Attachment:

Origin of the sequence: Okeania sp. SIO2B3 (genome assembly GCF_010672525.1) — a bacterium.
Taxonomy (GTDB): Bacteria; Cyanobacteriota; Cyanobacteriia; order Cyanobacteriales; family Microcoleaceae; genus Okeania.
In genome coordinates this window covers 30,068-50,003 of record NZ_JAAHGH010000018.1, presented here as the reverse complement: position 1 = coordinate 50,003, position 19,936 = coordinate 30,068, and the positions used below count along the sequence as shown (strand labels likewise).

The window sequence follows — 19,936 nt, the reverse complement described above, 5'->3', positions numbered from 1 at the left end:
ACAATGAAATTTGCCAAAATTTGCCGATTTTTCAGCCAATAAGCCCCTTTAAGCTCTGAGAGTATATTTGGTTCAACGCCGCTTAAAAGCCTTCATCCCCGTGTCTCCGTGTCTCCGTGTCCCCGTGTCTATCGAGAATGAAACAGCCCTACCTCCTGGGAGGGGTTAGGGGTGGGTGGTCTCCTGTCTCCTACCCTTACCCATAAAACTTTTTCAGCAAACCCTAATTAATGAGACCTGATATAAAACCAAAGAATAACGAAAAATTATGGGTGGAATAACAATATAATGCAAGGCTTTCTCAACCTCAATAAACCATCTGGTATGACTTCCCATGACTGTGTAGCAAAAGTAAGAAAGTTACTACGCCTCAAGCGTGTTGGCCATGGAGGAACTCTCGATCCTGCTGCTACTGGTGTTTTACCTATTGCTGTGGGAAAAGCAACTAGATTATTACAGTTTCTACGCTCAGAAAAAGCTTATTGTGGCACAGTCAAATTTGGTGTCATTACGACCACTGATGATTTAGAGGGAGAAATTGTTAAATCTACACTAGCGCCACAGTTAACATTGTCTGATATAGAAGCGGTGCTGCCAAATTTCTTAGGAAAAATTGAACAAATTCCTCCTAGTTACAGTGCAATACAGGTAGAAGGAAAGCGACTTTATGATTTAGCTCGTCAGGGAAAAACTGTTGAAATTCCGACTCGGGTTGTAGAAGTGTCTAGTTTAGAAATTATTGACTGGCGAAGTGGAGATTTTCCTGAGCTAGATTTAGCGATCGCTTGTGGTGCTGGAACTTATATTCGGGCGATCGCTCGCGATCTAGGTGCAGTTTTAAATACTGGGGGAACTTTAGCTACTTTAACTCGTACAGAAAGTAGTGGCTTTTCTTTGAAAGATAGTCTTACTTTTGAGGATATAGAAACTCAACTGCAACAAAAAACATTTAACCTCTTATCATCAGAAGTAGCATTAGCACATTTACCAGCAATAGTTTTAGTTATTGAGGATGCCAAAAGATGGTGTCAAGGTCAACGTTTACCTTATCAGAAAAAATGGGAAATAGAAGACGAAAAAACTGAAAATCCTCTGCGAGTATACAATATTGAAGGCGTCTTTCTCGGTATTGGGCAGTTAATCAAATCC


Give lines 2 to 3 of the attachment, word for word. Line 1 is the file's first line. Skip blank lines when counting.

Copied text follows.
Taxonomy (GTDB): Bacteria; Cyanobacteriota; Cyanobacteriia; order Cyanobacteriales; family Microcoleaceae; genus Okeania.
In genome coordinates this window covers 30,068-50,003 of record NZ_JAAHGH010000018.1, presented here as the reverse complement: position 1 = coordinate 50,003, position 19,936 = coordinate 30,068, and the positions used below count along the sequence as shown (strand labels likewise).